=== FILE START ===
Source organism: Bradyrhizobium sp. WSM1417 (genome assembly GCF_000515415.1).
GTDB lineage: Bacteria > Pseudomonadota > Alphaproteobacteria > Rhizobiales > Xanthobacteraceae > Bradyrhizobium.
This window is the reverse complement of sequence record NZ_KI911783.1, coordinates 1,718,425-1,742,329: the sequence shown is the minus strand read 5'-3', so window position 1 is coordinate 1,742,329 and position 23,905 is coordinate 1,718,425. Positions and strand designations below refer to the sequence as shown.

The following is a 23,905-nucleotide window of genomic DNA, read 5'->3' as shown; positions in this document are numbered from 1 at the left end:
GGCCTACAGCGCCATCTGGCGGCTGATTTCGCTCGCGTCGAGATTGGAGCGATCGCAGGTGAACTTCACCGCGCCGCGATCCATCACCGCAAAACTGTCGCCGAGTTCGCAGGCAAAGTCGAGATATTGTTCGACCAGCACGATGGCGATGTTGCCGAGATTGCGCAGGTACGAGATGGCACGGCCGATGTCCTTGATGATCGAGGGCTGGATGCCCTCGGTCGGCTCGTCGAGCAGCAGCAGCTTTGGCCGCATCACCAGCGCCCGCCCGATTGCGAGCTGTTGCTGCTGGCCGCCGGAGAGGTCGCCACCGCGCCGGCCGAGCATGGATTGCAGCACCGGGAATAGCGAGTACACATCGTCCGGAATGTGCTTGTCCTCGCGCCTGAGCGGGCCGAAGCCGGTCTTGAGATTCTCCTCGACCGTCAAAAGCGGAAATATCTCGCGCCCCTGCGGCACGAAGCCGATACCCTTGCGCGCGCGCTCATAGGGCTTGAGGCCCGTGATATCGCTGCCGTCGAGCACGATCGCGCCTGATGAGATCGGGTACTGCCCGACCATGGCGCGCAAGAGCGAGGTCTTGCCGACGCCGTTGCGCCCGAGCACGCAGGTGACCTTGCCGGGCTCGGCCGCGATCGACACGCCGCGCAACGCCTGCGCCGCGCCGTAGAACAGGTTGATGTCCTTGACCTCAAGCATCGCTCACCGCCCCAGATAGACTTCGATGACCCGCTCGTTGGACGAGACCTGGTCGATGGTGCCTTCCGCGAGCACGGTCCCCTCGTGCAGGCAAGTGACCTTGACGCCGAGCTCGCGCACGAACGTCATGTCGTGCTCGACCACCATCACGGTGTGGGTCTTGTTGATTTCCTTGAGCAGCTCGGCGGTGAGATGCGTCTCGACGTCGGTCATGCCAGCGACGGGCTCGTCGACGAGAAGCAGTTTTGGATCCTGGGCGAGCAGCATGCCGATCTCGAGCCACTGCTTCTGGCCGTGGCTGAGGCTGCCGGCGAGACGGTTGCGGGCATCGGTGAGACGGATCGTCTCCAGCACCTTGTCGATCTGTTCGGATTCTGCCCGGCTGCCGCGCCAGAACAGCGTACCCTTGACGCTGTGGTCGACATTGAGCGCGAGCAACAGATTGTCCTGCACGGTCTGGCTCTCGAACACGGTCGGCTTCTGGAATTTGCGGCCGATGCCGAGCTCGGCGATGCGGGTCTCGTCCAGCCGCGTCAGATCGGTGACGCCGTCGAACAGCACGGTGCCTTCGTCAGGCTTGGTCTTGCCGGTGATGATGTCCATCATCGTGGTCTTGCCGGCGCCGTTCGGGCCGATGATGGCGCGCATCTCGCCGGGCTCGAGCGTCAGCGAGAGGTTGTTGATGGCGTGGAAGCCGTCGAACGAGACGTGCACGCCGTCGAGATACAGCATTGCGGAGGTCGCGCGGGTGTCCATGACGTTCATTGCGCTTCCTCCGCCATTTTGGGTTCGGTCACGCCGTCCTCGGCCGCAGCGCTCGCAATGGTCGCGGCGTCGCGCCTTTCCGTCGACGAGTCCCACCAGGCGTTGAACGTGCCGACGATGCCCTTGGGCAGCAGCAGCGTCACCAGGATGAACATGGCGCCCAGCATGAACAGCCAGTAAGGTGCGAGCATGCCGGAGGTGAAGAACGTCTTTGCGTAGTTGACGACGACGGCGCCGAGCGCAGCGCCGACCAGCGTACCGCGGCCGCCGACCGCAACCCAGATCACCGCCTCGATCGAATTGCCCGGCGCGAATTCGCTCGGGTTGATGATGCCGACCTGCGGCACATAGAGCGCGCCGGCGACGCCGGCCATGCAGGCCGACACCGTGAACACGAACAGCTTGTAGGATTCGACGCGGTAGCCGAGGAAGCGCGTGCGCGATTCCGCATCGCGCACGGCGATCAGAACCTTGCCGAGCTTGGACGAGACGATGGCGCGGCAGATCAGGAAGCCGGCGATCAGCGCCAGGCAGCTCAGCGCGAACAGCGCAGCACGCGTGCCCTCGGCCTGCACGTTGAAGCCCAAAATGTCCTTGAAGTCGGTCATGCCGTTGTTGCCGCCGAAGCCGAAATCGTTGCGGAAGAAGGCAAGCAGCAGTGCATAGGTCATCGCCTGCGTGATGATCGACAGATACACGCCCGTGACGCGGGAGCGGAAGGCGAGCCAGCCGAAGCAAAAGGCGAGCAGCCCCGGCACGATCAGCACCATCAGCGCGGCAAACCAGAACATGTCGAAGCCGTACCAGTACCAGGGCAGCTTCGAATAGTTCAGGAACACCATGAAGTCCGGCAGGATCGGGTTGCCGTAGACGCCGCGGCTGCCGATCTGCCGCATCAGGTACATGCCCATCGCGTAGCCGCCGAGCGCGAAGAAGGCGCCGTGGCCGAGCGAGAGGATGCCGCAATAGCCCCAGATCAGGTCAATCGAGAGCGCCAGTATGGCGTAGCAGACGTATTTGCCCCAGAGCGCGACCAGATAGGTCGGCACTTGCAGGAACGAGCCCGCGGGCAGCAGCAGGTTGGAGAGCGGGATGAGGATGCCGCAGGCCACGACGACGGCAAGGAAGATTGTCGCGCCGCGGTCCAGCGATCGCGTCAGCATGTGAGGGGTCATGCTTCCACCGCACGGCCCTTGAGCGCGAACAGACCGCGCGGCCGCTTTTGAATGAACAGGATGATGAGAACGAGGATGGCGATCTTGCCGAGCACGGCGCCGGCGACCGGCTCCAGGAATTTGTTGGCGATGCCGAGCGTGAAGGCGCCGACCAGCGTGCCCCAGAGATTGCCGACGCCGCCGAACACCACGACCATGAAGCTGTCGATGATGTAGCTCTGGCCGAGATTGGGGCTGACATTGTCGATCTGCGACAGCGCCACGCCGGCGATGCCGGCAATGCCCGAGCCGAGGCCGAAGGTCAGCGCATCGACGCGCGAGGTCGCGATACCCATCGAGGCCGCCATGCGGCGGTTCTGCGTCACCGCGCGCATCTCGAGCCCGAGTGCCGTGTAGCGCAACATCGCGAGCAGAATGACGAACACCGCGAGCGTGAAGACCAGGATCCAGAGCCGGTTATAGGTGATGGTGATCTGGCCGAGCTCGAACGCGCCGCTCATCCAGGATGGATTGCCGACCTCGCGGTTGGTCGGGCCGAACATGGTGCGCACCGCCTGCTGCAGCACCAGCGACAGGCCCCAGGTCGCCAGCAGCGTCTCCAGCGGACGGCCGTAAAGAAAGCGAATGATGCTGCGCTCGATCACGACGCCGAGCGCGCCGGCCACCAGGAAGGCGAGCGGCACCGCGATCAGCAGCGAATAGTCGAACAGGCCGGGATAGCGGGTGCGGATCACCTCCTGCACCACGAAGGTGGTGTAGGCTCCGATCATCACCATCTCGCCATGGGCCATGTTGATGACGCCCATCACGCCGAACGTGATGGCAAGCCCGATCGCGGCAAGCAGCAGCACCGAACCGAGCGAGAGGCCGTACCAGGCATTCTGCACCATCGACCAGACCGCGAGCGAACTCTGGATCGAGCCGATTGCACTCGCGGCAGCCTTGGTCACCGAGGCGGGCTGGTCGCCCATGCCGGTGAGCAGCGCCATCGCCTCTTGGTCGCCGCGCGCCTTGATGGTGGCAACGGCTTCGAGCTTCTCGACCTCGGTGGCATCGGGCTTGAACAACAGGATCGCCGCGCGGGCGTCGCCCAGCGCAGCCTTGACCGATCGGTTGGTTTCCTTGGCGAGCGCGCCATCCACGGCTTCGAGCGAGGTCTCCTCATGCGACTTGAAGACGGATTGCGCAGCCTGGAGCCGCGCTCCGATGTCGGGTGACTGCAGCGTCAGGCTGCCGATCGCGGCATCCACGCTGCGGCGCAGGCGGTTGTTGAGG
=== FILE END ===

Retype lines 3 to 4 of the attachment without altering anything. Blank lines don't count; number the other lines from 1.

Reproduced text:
This window is the reverse complement of sequence record NZ_KI911783.1, coordinates 1,718,425-1,742,329: the sequence shown is the minus strand read 5'-3', so window position 1 is coordinate 1,742,329 and position 23,905 is coordinate 1,718,425. Positions and strand designations below refer to the sequence as shown.

The following is a 23,905-nucleotide window of genomic DNA, read 5'->3' as shown; positions in this document are numbered from 1 at the left end: